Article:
Are you aware that as soon as you ask, in writing, for an IEP then your child gets the protections of an IEP until he is evaluated? there is no way he wouldn't qualify for one. the Sp Ed archives will walk you through the letter to ask for the IEP. Once that is in place, each time they send him home can be seen as a suspension and after 10 day sof suspension (each day he comes home early counts as one usually - at least if it goes to court it will, even if they argue against that), then they have to do a hearing to see if a change in placement is warranted because his current one clearly isn't working.

He is autistic and should be getting supports and accommodations, not half of an education. Being autistic doesn't mean he isn't entitled to FAPE in LRE (free and appropriate public education in the least restrictive environment). You have to stand up for his rights because you are his advocate. You can contact the state board of ed to get a parent advocate to help with IEP meetings, etc..... Plus there is a ton of help/support here, including tons of info on special education laws.


New Member
I have no experience with Autism so I have no advice in that department, but I do have experience with being embarrassed by my difficult child; I'd like to extend that advice to you, because I'm not using it.

Do not worry about what other people think. As long as you know you are doing all that you can, let that comfort you. People will always judge, out of ignorance, and you can't do anything about that. Parents who have nothing but easy child have no idea what it's like to have a difficult child. I can't really blame them, because until mine started having problems I was the same way.

Finding these forums and reading others stories has helped me tremendously. There is a lot of excellent advice in these forums, and for me at least, just reading I am not alone in how I feel, has helped a lot.

I can only imagine the amount of tears that have been shed by those who post here. I would cry when you need to, but don't give up; you've been handed a heavy load for a reason. (Hugs to you.)


Well-Known Member
Ready, many of us here have been in your shoes - we really shouldn't feel responsible for our kid's behavior, but often we can't help it. It's hard to separate or detach when your young one is acting out so. You feel as if others are judging you - and many of them are; they don't know any better.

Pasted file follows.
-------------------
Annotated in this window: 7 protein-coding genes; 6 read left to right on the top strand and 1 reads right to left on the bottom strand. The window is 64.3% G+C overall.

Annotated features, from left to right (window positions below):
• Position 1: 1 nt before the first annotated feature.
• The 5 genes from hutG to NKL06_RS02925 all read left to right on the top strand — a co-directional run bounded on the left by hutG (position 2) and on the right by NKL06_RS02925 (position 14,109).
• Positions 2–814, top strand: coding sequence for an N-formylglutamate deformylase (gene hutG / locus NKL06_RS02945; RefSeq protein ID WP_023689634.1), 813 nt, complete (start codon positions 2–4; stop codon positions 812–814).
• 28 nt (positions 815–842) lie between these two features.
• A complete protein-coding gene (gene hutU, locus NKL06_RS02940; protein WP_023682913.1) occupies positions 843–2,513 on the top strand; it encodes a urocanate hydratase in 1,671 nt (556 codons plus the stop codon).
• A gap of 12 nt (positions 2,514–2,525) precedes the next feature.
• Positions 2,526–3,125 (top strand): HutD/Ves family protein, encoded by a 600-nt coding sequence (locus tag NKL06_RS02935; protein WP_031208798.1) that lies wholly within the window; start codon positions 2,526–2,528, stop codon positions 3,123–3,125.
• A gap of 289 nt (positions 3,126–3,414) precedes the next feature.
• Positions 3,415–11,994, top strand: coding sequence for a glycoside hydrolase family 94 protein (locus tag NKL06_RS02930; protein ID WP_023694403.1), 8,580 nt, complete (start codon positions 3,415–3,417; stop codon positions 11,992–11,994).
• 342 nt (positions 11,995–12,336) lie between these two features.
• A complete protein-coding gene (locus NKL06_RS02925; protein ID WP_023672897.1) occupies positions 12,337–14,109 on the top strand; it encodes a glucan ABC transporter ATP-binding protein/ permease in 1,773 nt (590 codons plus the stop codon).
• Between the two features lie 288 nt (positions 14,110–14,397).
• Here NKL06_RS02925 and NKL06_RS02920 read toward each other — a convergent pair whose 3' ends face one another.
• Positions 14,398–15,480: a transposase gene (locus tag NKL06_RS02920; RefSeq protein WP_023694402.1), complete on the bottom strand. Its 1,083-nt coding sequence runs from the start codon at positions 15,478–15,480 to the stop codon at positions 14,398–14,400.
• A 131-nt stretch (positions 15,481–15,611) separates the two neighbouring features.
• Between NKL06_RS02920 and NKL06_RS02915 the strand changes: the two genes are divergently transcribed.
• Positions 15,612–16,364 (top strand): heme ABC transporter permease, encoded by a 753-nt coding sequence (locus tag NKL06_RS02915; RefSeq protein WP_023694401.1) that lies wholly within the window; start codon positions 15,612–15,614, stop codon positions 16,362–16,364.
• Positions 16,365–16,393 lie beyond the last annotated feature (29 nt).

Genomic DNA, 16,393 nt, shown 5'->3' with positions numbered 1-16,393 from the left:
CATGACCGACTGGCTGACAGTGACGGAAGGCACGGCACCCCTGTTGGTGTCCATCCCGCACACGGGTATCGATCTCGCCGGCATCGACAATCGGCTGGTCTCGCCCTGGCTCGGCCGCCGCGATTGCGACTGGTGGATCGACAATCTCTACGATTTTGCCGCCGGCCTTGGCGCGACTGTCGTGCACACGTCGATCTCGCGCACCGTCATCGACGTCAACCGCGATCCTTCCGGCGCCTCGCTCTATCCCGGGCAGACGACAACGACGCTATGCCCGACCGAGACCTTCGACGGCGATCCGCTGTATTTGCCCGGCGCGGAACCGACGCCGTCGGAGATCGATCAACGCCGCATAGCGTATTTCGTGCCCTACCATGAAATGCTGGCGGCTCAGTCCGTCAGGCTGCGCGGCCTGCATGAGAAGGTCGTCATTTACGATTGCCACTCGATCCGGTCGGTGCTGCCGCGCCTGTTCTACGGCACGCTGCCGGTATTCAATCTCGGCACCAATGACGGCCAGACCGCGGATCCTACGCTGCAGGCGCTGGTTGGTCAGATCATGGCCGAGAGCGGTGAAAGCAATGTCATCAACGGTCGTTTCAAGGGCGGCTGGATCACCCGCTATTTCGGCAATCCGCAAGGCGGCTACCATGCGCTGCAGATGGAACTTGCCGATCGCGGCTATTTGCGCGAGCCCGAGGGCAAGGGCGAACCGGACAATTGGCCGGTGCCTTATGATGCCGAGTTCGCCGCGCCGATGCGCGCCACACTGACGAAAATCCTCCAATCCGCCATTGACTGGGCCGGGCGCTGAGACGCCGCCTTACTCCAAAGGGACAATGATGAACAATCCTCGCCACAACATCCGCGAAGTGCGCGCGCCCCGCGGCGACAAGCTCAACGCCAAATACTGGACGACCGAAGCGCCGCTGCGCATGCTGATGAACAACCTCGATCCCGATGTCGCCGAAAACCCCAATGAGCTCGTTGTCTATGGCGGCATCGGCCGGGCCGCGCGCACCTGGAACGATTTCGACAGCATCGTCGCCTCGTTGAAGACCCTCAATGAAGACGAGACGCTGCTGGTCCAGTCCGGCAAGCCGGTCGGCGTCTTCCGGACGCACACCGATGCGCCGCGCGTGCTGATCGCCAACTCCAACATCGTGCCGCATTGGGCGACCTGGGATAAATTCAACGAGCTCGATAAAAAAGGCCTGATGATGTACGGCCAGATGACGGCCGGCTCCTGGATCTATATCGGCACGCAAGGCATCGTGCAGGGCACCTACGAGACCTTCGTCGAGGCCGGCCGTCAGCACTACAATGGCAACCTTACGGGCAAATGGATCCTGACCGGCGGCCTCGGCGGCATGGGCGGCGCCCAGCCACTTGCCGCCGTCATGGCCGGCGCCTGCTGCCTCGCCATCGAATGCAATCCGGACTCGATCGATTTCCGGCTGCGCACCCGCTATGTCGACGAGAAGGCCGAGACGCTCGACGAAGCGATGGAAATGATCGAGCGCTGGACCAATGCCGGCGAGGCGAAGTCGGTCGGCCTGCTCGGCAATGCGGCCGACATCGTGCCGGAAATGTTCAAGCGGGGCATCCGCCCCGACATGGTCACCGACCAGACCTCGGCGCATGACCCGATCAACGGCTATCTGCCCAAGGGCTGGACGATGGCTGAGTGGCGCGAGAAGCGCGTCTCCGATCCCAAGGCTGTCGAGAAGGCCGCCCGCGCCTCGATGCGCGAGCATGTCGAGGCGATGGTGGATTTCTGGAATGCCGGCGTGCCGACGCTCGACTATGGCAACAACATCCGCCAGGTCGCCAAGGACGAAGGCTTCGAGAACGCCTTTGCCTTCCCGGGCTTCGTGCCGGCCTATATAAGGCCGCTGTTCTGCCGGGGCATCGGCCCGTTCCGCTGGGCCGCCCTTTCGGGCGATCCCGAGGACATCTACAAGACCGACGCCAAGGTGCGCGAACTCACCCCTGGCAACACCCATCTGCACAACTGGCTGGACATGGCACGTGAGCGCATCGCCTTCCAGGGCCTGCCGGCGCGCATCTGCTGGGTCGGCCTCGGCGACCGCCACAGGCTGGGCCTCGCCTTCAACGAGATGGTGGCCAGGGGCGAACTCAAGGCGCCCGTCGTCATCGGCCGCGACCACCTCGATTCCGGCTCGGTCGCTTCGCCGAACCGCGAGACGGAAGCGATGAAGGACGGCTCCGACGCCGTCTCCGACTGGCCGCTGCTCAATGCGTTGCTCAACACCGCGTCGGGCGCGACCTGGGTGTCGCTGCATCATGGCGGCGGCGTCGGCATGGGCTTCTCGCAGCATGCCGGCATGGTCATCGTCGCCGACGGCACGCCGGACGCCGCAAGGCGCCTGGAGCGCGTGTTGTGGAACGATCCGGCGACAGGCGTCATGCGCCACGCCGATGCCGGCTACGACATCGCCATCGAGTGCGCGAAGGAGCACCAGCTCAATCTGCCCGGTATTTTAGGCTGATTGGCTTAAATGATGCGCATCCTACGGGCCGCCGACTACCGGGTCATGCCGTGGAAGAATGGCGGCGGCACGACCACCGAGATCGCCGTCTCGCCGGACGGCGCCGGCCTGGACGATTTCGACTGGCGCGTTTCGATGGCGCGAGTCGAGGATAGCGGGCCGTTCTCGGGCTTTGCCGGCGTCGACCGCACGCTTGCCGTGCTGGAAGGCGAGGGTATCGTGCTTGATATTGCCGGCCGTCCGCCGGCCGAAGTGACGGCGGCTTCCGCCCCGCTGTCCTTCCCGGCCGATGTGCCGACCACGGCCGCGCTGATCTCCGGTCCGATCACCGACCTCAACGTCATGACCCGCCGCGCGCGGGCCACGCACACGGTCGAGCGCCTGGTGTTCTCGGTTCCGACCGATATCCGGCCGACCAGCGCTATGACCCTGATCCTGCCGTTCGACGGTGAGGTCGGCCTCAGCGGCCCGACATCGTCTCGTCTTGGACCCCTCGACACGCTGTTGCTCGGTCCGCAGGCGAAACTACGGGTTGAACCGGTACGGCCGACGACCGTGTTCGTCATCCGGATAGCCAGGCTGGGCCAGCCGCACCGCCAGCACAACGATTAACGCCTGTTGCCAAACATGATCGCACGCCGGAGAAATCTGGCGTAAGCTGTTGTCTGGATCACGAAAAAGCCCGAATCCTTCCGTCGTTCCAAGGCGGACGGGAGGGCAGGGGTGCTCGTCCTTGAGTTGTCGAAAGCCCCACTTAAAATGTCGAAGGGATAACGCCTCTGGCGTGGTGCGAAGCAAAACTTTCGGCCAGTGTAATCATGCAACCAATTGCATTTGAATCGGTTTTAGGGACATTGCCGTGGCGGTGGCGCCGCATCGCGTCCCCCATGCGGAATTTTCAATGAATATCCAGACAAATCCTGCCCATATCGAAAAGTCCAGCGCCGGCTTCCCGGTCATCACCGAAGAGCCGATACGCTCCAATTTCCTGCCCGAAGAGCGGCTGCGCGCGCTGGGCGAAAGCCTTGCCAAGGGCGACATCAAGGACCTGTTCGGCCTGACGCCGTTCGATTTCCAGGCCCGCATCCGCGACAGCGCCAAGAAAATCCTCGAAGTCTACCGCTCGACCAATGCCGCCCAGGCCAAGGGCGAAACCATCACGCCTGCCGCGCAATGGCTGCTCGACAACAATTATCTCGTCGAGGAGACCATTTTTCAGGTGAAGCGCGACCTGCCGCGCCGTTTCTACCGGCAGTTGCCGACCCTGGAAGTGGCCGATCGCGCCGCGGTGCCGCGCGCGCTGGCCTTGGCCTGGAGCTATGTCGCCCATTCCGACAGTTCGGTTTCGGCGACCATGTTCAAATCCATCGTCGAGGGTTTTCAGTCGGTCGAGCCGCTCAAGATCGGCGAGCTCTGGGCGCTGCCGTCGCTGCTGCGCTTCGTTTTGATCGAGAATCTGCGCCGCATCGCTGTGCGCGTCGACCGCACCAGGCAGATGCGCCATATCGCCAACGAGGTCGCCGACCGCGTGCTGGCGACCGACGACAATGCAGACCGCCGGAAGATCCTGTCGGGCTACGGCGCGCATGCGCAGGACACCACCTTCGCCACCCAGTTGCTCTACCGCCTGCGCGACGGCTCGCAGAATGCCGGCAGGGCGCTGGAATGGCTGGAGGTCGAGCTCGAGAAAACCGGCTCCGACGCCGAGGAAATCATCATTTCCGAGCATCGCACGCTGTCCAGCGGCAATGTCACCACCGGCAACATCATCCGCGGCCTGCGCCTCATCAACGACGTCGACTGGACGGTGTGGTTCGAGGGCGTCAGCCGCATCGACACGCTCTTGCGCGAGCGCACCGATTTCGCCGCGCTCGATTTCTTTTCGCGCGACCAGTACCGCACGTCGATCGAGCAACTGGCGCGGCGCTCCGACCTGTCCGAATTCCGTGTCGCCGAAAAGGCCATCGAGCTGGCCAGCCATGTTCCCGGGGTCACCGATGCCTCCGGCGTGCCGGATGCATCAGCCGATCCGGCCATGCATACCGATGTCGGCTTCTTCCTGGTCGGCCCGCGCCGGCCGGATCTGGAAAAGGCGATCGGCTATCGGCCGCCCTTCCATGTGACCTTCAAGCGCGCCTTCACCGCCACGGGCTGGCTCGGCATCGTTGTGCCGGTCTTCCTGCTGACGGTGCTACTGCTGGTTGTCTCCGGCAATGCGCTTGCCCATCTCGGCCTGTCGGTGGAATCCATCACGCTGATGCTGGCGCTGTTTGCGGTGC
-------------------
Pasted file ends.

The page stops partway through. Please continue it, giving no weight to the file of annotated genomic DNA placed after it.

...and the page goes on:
You are a good mom who has children that have some distinctly special needs. I am not familiar with the Special Education education laws in Canada, but I can't help but thinking that keeping your son home when he has a bad morning and/or picking them up early is a really bad precedent. Are the boys receiving any services at school or accommodations in the classroom?

Hang in there! We understand.



Ready, do the kids have IEPs? Are they in a regular classroom, or an inclusion room with an aide, and a class room that has only a few kids in it? It sounds like your kids need more assistance that your school is giving them and I would demand that they start to be part of solution.

I'm sorry that you're going through this. I know how it feels to be embarrassed by the behavior of your kids, but they have issues that other kids don't have and they need to be treated differently. Not that they should be allowed to be violent with the teachers and other students, but they way those behaviors are handled needs to be different and it does not sound like they are doing that at all.


New Member
my difficult child does have an iep. he is in a Special Education classroom and has his own ea. i volunteered to pick him up when he gets out of hand and to keep him home on bad days because he hurts himself and he likes being at school so staying home is punishment for him. i am trying to work on him knowing he has to contain himself at school as much as possible if he wants to go there. autism class is not an option, they said he was too smart to go there and he didn't meet the criteria somehow when they tested him. there is also a 'conduct class' that is where he belongs, in my opinion but he can't get in there because he has an autism diagnosis. i try to work with him at home when he is here. we have been researching star fish this week. he hates working with me because at school he can refuse to work and answer 'i don't know' to everything if he is in a mood. here i don't put up with that if i know he knows.